Fall can be a great time to plant some species but some
trees do not transplant well in the fall

Fall Planting Hazards:


Trees that have a low survival rate if dug in the fall.
Often trees that do not grow new roots quickly, or tend to be
coarse/deep rooted. Oaks, Tupelo
Also broad leaved plants or those with thin bark and
abundant twigs, Holly, Willow
Trees that do not harden off early in fall. Sweetgum, Cherry
Specify as Spring Only.
Trees dug in spring and held do better, digging larger balls
or protection from drying winds helps
Our specification have not required nursery tagging
since EI 03-021 unless noted.
The nursery confirms they have the material in advance
You have the plant list with specifications
You can identify the plant
The tree is available for digging or already dug
You can mark or tag your selections
No broken or saggy balls
Size meets specifications
No broken limbs, untie the tree and check
Get images if you cannot visit the nursery prior to delivery
One central leader or typical form
Even trunk taper
Limbs well spaced vertically
Limbs arranged radialy
Branches are attached at a wide angle
Root flare visible
No whorled branch attachment
No broken leaders
No codominant leaders
No major broken limbs
No included bark
No major unhealed wounds
No Frost cracks
Check for nursery tape, tags and wires
No wounds larger than a quarter dollar
Trunks should not go straight into the soil
Root flare is visible
No root suckers below the graft
No girdling roots
Grafting has healed
Clump form, three or more young
trees planted together and grown as
one.
Multi-stem, three or more stems arise
from a single root system
Shrub form, multiple stems arising
from the root crown in a shrub like
manner
Form shall be specified
Some species are typically grown
in clump form but may be
available as single leaders also.
Measured by height to the
average top of the plant.
Optional specifications include
number of stems and caliper of
stems for clump form
Measured in one foot increments
to 8, then every two feet
Six Types based on form
Type 1 -3, Creeping, Semi-Spreading and Broad spreading
Type 4 6, Cone type pyramidal, Broad upright type and
Columnar type.
Types 4-6 sizes measured by height, above two feet in one
foot intervals up to 10 feet, then two foot intervals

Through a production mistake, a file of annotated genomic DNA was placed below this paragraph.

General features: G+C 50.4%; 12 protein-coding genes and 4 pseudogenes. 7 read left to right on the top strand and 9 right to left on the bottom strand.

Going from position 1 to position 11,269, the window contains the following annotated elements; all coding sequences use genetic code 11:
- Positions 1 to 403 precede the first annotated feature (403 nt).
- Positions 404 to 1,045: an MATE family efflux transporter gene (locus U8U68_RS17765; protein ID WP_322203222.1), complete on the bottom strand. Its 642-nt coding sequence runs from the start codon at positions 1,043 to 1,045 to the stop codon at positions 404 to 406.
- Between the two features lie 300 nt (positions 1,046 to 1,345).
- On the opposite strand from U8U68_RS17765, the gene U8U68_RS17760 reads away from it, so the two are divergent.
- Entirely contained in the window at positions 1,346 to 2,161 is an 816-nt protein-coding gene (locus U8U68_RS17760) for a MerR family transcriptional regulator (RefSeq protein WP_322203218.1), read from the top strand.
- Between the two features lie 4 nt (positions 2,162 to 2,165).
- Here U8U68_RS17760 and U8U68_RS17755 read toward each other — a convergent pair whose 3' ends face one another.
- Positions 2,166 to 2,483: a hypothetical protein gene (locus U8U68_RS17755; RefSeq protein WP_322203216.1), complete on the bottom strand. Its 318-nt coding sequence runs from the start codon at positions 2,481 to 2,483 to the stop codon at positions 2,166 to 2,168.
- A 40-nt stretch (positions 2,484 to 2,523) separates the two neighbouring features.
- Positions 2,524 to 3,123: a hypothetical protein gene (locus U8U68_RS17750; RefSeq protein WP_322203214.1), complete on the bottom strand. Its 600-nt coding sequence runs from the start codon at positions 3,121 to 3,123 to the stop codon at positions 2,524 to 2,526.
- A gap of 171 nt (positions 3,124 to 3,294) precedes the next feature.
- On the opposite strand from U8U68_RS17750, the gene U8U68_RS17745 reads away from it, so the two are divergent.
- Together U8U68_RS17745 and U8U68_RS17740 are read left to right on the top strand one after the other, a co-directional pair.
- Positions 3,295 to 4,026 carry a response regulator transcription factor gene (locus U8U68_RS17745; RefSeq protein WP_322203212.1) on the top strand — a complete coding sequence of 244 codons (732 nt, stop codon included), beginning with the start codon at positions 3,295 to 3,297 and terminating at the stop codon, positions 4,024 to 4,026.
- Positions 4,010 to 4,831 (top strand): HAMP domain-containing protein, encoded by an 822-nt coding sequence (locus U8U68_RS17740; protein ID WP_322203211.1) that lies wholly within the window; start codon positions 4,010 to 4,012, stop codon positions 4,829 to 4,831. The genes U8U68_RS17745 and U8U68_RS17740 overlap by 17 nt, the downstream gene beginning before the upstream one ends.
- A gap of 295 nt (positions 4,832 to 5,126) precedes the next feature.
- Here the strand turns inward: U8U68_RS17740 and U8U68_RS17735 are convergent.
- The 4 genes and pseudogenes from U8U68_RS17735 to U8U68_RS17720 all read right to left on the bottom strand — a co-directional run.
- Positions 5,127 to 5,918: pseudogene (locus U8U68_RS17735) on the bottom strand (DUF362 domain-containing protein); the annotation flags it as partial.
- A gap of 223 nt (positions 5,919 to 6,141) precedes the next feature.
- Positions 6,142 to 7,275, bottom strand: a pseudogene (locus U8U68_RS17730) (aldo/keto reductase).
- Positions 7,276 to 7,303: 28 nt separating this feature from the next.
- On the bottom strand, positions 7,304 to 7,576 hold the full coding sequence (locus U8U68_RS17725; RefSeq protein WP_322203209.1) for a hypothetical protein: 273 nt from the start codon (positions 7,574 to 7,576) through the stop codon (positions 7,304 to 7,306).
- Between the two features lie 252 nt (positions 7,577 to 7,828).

Similar designations such as specimen, nursery grown,
plantation grown and collected.
Christmas trees or collected trees often are not root pruned
Ball size for sheared trees should not be based on height but
caliper, for Type 1 and 2 Shade Trees
Caliper should be proportionately compatible to height
Transplanting seasons are critical
Some species prone to multiple leaders that can fail
Correct scientific name
Nursery certification
Plant meets standards/specs
Size is based on caliper or height
Ball/Container size meets standards
No damage to the material such as
broken root balls or limbs
Plant is not falling out of the container
and is not loose in the pot due to
upsizing
Know common problems for the genus or variety
Does the block of plants look healthy, no leaf drop or dieback
No insect infestations, galls, scale or egg cases
Leaf spots, discoloration or fungus
No borers or oozing sap
No cankers
Bringing clean material to the site will eliminate the need
for future weed control or pesticides
Some weeds are more serious than others
Can it be controlled easily?
Is it invasive, which could prohibit sale of the plant
Know what the plants are growing in the soil with the tree
Invasive plant No sale lists helps
After plants are dug their roots should be protected
Protection of plants is the contractors responsibility
Water for roots and cooling help
Storage techniques vary by method of production
Heel in B &B and Bare Root with wood chips
Bare root is the most critical
Trucks are tarped to prevent windburn
Enclosed trucks are ventilated or cooled
Material is not crowded or stored too closely
Balls are not dropped
Material is tied to prevent damage
Keep it moist
The plant appears healthy
You should see a root flare or trunk flare, where the
base of the trunk spreads out to become roots.
Examine the root mass of containerized trees to locate
any circling roots. Roots of B&B trees cannot be
inspected.
Inspect the trunk and main stem. Look for good taper,
vertical and radial spacing of the main limbs, and
for one main leader.
Then consider the branches that make up the canopy,
looking for any discolored wood or insect damage.
No serious disease, insect or weed problems
Handle with care
American Standard for Nursery Stock (2004)
www.anla.org/docs/About%20ANLA/Industry%20Resources/ANLASt
andard2004.pdf

Info on Planting trees and planting container material.


http://hort.ifas.ufl.edu/woody/powerpoints.shtml

Strategies for growing High Quality trees in a Nursery


http://ufei.calpoly.edu/files/pubs/NurseryTreeProductionStrategies10_
09.pdf

State wide Invasive Do Not Sell List pending Oct. 2013 or latter.
Suffolk & Nassau County Do not sell list
www.nassaucountyny.gov/agencies/EconomicDevelopment/documents
/2009DoNotSelllist.pdf
Poll Questions
Poll Answers